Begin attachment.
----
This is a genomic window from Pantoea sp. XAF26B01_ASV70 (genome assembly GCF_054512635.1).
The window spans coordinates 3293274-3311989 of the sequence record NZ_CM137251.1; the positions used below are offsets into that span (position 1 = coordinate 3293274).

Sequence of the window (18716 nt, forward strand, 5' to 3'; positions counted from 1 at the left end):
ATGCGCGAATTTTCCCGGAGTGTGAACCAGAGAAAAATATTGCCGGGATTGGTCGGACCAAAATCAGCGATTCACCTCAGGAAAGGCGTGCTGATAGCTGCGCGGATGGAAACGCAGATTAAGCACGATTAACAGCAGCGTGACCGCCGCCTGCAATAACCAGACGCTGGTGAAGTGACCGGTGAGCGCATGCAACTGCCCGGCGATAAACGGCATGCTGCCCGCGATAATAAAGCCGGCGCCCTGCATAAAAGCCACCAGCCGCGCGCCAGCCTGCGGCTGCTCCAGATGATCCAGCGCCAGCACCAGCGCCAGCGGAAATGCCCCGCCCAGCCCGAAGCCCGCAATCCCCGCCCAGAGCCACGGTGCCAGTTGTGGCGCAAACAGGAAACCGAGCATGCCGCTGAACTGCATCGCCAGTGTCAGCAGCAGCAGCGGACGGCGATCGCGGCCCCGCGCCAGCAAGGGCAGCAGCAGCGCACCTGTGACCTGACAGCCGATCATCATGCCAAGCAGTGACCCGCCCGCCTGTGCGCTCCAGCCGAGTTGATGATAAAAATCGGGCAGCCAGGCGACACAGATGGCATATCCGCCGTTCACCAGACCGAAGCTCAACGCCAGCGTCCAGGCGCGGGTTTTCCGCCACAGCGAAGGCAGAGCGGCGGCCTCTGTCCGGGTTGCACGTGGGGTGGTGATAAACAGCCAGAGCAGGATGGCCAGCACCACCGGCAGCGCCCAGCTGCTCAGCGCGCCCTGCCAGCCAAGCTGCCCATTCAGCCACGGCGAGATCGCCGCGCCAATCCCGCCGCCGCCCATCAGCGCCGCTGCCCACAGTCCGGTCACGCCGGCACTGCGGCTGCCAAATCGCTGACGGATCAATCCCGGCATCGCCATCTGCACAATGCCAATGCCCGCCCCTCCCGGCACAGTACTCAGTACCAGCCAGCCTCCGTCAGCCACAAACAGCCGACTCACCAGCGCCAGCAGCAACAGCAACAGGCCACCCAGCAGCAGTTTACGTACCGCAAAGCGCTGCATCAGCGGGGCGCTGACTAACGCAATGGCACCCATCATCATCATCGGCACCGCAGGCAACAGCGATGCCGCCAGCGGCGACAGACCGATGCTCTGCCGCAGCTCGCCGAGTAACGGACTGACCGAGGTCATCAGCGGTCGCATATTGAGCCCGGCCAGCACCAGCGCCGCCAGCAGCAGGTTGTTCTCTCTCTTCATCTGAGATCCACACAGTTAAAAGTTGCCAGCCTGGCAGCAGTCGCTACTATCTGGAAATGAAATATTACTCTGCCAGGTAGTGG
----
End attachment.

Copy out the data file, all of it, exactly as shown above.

This is a genomic window from Pantoea sp. XAF26B01_ASV70 (genome assembly GCF_054512635.1).
The window spans coordinates 3293274-3311989 of the sequence record NZ_CM137251.1; the positions used below are offsets into that span (position 1 = coordinate 3293274).

Sequence of the window (18716 nt, forward strand, 5' to 3'; positions counted from 1 at the left end):
ATGCGCGAATTTTCCCGGAGTGTGAACCAGAGAAAAATATTGCCGGGATTGGTCGGACCAAAATCAGCGATTCACCTCAGGAAAGGCGTGCTGATAGCTGCGCGGATGGAAACGCAGATTAAGCACGATTAACAGCAGCGTGACCGCCGCCTGCAATAACCAGACGCTGGTGAAGTGACCGGTGAGCGCATGCAACTGCCCGGCGATAAACGGCATGCTGCCCGCGATAATAAAGCCGGCGCCCTGCATAAAAGCCACCAGCCGCGCGCCAGCCTGCGGCTGCTCCAGATGATCCAGCGCCAGCACCAGCGCCAGCGGAAATGCCCCGCCCAGCCCGAAGCCCGCAATCCCCGCCCAGAGCCACGGTGCCAGTTGTGGCGCAAACAGGAAACCGAGCATGCCGCTGAACTGCATCGCCAGTGTCAGCAGCAGCAGCGGACGGCGATCGCGGCCCCGCGCCAGCAAGGGCAGCAGCAGCGCACCTGTGACCTGACAGCCGATCATCATGCCAAGCAGTGACCCGCCCGCCTGTGCGCTCCAGCCGAGTTGATGATAAAAATCGGGCAGCCAGGCGACACAGATGGCATATCCGCCGTTCACCAGACCGAAGCTCAACGCCAGCGTCCAGGCGCGGGTTTTCCGCCACAGCGAAGGCAGAGCGGCGGCCTCTGTCCGGGTTGCACGTGGGGTGGTGATAAACAGCCAGAGCAGGATGGCCAGCACCACCGGCAGCGCCCAGCTGCTCAGCGCGCCCTGCCAGCCAAGCTGCCCATTCAGCCACGGCGAGATCGCCGCGCCAATCCCGCCGCCGCCCATCAGCGCCGCTGCCCACAGTCCGGTCACGCCGGCACTGCGGCTGCCAAATCGCTGACGGATCAATCCCGGCATCGCCATCTGCACAATGCCAATGCCCGCCCCTCCCGGCACAGTACTCAGTACCAGCCAGCCTCCGTCAGCCACAAACAGCCGACTCACCAGCGCCAGCAGCAACAGCAACAGGCCACCCAGCAGCAGTTTACGTACCGCAAAGCGCTGCATCAGCGGGGCGCTGACTAACGCAATGGCACCCATCATCATCATCGGCACCGCAGGCAACAGCGATGCCGCCAGCGGCGACAGACCGATGCTCTGCCGCAGCTCGCCGAGTAACGGACTGACCGAGGTCATCAGCGGTCGCATATTGAGCCCGGCCAGCACCAGCGCCGCCAGCAGCAGGTTGTTCTCTCTCTTCATCTGAGATCCACACAGTTAAAAGTTGCCAGCCTGGCAGCAGTCGCTACTATCTGGAAATGAAATATTACTCTGCCAGGTAGTGG